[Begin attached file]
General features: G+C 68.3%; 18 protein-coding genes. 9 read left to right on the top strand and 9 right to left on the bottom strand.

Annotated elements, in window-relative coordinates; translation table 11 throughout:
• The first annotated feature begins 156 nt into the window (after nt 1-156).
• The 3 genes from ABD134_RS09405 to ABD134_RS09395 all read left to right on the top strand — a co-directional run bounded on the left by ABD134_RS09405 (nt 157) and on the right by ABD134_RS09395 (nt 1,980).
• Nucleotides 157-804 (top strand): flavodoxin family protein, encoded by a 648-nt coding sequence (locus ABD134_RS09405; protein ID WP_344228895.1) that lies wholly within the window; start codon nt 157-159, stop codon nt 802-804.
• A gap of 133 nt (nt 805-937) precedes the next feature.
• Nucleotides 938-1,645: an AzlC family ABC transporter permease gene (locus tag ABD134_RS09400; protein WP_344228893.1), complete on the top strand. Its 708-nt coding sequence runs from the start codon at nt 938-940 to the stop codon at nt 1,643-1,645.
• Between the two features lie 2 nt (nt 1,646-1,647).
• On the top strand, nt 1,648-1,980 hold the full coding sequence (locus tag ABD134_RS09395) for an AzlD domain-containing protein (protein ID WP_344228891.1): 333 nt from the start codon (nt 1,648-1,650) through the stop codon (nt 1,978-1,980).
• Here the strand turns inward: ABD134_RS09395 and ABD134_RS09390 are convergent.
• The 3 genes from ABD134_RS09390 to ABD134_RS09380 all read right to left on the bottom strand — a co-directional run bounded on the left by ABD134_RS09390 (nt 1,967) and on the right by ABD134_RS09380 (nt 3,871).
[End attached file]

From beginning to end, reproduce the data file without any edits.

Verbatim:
General features: G+C 68.3%; 18 protein-coding genes. 9 read left to right on the top strand and 9 right to left on the bottom strand.

Annotated elements, in window-relative coordinates; translation table 11 throughout:
• The first annotated feature begins 156 nt into the window (after nt 1-156).
• The 3 genes from ABD134_RS09405 to ABD134_RS09395 all read left to right on the top strand — a co-directional run bounded on the left by ABD134_RS09405 (nt 157) and on the right by ABD134_RS09395 (nt 1,980).
• Nucleotides 157-804 (top strand): flavodoxin family protein, encoded by a 648-nt coding sequence (locus ABD134_RS09405; protein ID WP_344228895.1) that lies wholly within the window; start codon nt 157-159, stop codon nt 802-804.
• A gap of 133 nt (nt 805-937) precedes the next feature.
• Nucleotides 938-1,645: an AzlC family ABC transporter permease gene (locus tag ABD134_RS09400; protein WP_344228893.1), complete on the top strand. Its 708-nt coding sequence runs from the start codon at nt 938-940 to the stop codon at nt 1,643-1,645.
• Between the two features lie 2 nt (nt 1,646-1,647).
• On the top strand, nt 1,648-1,980 hold the full coding sequence (locus tag ABD134_RS09395) for an AzlD domain-containing protein (protein ID WP_344228891.1): 333 nt from the start codon (nt 1,648-1,650) through the stop codon (nt 1,978-1,980).
• Here the strand turns inward: ABD134_RS09395 and ABD134_RS09390 are convergent.
• The 3 genes from ABD134_RS09390 to ABD134_RS09380 all read right to left on the bottom strand — a co-directional run bounded on the left by ABD134_RS09390 (nt 1,967) and on the right by ABD134_RS09380 (nt 3,871).